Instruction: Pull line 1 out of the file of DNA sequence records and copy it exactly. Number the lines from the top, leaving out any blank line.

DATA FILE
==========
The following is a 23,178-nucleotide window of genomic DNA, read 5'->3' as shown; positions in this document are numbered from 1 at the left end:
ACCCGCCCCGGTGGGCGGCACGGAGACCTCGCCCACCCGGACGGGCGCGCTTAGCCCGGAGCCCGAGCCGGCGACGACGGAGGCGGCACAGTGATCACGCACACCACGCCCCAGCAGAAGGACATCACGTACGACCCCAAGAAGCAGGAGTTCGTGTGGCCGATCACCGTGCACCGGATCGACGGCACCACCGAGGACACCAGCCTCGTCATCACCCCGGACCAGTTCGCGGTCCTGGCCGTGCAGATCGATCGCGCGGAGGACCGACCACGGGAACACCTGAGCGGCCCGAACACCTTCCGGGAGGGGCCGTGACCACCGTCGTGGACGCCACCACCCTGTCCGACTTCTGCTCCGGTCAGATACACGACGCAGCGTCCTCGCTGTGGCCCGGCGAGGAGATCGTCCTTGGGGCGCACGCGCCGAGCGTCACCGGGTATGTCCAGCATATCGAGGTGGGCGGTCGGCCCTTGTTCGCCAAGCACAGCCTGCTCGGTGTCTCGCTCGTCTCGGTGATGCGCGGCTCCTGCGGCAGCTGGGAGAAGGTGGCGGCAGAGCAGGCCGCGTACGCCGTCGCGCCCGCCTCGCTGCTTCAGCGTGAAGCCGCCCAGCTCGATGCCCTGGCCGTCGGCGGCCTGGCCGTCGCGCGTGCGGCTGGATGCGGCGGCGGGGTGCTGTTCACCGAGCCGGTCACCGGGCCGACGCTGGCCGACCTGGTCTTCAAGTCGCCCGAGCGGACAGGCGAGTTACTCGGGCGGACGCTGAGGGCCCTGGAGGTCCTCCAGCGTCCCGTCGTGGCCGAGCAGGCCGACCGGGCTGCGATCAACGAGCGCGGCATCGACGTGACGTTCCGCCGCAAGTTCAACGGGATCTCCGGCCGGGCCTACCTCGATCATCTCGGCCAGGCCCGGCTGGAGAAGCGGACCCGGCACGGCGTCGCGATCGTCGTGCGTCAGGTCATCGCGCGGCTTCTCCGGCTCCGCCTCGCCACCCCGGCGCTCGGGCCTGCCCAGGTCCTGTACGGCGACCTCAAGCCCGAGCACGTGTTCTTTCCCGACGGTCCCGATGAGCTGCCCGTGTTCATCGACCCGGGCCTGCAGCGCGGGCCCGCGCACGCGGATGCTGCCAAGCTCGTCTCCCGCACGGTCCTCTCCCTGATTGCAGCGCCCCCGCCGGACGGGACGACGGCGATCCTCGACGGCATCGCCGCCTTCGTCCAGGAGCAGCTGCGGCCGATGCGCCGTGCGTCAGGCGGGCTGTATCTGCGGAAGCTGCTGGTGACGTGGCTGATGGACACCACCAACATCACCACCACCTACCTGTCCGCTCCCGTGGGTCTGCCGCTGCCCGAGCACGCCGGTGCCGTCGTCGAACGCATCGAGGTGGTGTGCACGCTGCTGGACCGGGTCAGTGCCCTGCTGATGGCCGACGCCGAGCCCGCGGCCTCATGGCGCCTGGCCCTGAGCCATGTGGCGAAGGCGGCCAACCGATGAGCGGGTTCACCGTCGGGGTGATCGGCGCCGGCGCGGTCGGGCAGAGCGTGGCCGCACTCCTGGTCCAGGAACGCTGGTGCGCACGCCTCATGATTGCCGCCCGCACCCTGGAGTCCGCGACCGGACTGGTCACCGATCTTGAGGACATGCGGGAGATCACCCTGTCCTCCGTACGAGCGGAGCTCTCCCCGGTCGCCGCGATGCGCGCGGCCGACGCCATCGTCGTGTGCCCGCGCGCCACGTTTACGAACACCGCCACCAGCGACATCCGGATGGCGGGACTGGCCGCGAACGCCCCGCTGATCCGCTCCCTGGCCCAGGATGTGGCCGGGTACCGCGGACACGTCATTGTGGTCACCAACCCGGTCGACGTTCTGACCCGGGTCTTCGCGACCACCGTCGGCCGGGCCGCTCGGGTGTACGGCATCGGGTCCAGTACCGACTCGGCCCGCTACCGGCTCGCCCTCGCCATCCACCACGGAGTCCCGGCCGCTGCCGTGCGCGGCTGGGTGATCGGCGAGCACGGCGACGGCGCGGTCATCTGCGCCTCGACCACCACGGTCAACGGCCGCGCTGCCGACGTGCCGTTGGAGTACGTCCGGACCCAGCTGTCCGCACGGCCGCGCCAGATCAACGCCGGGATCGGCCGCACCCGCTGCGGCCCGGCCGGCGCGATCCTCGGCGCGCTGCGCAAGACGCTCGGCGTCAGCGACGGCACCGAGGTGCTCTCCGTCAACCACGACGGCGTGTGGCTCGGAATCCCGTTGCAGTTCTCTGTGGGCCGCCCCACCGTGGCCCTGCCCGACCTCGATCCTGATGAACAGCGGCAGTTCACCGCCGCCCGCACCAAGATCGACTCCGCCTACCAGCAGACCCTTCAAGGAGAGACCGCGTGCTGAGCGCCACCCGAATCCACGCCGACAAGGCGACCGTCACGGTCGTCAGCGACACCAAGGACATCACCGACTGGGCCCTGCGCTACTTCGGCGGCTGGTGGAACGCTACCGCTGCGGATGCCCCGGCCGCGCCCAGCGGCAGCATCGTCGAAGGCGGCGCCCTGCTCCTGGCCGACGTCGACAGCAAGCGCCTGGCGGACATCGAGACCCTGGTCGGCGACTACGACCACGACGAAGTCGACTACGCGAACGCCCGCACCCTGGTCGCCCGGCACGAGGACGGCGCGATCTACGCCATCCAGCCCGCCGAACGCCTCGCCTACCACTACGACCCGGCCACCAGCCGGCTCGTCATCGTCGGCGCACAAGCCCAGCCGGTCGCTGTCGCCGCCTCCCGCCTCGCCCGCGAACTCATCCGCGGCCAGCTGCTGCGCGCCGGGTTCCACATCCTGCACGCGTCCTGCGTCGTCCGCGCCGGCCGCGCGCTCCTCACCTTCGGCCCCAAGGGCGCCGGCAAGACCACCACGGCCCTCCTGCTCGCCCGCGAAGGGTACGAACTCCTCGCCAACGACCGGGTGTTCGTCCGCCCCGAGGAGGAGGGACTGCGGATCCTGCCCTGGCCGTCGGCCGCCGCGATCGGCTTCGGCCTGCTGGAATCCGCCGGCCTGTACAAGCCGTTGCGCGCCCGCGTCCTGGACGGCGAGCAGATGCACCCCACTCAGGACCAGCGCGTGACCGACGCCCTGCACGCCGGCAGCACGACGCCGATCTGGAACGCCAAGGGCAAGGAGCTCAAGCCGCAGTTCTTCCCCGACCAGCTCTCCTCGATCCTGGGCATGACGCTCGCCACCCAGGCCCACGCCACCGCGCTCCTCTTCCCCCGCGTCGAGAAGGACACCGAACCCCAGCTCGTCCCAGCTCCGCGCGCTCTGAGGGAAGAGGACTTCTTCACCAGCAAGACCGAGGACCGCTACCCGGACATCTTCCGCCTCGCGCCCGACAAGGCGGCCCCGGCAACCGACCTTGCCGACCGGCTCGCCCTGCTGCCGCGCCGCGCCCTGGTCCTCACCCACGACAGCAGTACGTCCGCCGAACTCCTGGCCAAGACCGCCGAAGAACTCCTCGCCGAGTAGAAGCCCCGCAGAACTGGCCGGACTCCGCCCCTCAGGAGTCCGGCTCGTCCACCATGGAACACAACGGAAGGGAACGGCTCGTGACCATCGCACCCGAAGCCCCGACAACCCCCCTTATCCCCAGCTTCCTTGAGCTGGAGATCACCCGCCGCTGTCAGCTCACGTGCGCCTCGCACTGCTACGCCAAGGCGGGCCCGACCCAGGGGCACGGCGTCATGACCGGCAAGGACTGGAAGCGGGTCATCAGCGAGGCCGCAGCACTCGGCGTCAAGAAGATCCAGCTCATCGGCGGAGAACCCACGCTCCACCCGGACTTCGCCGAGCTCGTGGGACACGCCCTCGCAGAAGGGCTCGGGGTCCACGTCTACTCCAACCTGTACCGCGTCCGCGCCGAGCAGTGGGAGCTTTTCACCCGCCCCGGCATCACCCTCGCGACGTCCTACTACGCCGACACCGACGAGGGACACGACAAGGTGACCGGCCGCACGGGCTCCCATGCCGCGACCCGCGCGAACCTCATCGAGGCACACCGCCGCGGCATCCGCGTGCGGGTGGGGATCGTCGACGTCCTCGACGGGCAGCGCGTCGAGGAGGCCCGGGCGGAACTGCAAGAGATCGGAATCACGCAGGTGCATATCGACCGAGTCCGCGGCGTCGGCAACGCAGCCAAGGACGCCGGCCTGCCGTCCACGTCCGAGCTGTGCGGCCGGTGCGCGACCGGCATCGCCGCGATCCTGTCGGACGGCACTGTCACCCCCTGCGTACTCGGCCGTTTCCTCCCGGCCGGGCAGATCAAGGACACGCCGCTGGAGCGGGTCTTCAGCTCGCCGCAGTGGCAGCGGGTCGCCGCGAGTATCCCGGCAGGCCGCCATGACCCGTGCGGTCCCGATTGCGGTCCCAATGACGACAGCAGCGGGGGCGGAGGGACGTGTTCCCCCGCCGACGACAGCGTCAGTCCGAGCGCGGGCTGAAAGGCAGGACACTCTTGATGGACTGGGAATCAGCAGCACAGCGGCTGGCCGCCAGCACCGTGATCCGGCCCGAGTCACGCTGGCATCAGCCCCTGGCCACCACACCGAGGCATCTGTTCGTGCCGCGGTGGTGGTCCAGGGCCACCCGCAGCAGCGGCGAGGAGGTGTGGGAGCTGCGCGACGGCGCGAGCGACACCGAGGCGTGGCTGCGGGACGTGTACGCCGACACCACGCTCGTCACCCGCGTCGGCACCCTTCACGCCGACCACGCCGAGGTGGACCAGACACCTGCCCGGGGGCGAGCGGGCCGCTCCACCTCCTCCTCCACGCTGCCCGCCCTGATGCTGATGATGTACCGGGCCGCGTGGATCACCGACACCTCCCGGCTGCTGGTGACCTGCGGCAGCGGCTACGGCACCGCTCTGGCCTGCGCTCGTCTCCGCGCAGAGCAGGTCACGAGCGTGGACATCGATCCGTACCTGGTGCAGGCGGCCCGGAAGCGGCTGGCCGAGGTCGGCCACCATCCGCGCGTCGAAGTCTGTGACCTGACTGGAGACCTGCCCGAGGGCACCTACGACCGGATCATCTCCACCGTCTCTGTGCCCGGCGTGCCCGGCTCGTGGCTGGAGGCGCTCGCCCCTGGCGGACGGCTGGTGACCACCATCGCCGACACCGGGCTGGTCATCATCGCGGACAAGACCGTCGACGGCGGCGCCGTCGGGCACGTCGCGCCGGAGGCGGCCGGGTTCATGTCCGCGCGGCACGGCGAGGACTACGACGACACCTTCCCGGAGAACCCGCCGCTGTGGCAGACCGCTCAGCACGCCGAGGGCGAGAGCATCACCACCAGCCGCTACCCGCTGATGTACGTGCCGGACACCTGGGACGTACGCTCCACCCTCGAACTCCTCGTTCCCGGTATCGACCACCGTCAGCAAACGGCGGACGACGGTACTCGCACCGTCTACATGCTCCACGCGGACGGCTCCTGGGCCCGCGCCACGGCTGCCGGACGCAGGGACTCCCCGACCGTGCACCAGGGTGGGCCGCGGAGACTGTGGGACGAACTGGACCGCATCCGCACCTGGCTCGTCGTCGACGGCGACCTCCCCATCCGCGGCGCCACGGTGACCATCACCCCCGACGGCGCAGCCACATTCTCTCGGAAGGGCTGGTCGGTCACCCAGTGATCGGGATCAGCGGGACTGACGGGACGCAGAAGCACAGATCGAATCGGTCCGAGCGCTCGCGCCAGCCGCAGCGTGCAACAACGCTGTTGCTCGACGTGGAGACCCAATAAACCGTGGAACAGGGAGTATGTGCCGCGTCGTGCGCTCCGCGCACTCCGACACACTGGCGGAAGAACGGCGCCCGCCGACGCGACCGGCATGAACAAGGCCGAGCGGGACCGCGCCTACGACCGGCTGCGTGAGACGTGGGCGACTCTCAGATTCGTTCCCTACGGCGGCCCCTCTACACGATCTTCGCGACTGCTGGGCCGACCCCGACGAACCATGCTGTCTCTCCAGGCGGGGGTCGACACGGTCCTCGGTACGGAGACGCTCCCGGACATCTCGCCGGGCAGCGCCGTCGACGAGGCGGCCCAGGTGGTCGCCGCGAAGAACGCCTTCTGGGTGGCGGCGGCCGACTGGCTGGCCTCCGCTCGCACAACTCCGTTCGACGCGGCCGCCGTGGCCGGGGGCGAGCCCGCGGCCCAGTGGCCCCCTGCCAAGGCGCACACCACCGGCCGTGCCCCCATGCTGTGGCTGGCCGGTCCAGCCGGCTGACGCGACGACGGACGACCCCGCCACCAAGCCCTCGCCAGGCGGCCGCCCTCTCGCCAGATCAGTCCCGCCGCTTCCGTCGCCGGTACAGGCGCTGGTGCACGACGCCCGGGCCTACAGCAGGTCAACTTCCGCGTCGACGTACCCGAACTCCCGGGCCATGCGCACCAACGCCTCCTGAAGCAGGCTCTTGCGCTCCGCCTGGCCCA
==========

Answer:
The following is a 23,178-nucleotide window of genomic DNA, read 5'->3' as shown; positions in this document are numbered from 1 at the left end: